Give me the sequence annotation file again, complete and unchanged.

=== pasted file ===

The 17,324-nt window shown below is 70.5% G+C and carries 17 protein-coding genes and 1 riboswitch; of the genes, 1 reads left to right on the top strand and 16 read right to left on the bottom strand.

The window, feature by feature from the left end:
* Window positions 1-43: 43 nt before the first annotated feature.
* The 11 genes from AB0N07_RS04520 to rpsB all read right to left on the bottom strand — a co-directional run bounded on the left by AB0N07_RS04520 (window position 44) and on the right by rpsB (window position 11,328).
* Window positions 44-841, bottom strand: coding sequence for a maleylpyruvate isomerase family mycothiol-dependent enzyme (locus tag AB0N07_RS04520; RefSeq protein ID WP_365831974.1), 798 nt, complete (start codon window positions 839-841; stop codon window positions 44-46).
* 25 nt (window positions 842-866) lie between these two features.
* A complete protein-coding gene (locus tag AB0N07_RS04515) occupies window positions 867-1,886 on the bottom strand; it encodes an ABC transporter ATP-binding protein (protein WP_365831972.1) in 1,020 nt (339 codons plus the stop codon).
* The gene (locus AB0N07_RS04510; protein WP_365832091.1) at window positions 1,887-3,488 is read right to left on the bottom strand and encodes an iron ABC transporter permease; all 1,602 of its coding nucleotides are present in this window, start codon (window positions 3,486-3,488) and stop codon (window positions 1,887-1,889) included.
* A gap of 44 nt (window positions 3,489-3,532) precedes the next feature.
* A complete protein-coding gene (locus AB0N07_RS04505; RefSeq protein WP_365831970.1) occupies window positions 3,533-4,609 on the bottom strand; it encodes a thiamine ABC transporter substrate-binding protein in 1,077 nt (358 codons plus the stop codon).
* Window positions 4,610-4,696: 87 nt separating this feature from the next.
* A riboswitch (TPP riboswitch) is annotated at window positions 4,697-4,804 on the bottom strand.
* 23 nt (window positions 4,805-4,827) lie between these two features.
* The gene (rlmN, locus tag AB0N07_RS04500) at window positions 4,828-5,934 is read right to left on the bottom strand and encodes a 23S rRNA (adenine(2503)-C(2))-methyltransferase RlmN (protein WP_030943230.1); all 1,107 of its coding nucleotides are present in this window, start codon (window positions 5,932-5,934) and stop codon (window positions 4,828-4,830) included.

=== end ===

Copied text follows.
The 17,324-nt window shown below is 70.5% G+C and carries 17 protein-coding genes and 1 riboswitch; of the genes, 1 reads left to right on the top strand and 16 read right to left on the bottom strand.

The window, feature by feature from the left end:
* Window positions 1-43: 43 nt before the first annotated feature.
* The 11 genes from AB0N07_RS04520 to rpsB all read right to left on the bottom strand — a co-directional run bounded on the left by AB0N07_RS04520 (window position 44) and on the right by rpsB (window position 11,328).
* Window positions 44-841, bottom strand: coding sequence for a maleylpyruvate isomerase family mycothiol-dependent enzyme (locus tag AB0N07_RS04520; RefSeq protein ID WP_365831974.1), 798 nt, complete (start codon window positions 839-841; stop codon window positions 44-46).
* 25 nt (window positions 842-866) lie between these two features.
* A complete protein-coding gene (locus tag AB0N07_RS04515) occupies window positions 867-1,886 on the bottom strand; it encodes an ABC transporter ATP-binding protein (protein WP_365831972.1) in 1,020 nt (339 codons plus the stop codon).
* The gene (locus AB0N07_RS04510; protein WP_365832091.1) at window positions 1,887-3,488 is read right to left on the bottom strand and encodes an iron ABC transporter permease; all 1,602 of its coding nucleotides are present in this window, start codon (window positions 3,486-3,488) and stop codon (window positions 1,887-1,889) included.
* A gap of 44 nt (window positions 3,489-3,532) precedes the next feature.
* A complete protein-coding gene (locus AB0N07_RS04505; RefSeq protein WP_365831970.1) occupies window positions 3,533-4,609 on the bottom strand; it encodes a thiamine ABC transporter substrate-binding protein in 1,077 nt (358 codons plus the stop codon).
* Window positions 4,610-4,696: 87 nt separating this feature from the next.
* A riboswitch (TPP riboswitch) is annotated at window positions 4,697-4,804 on the bottom strand.
* 23 nt (window positions 4,805-4,827) lie between these two features.
* The gene (rlmN, locus tag AB0N07_RS04500) at window positions 4,828-5,934 is read right to left on the bottom strand and encodes a 23S rRNA (adenine(2503)-C(2))-methyltransferase RlmN (protein WP_030943230.1); all 1,107 of its coding nucleotides are present in this window, start codon (window positions 5,932-5,934) and stop codon (window positions 4,828-4,830) included.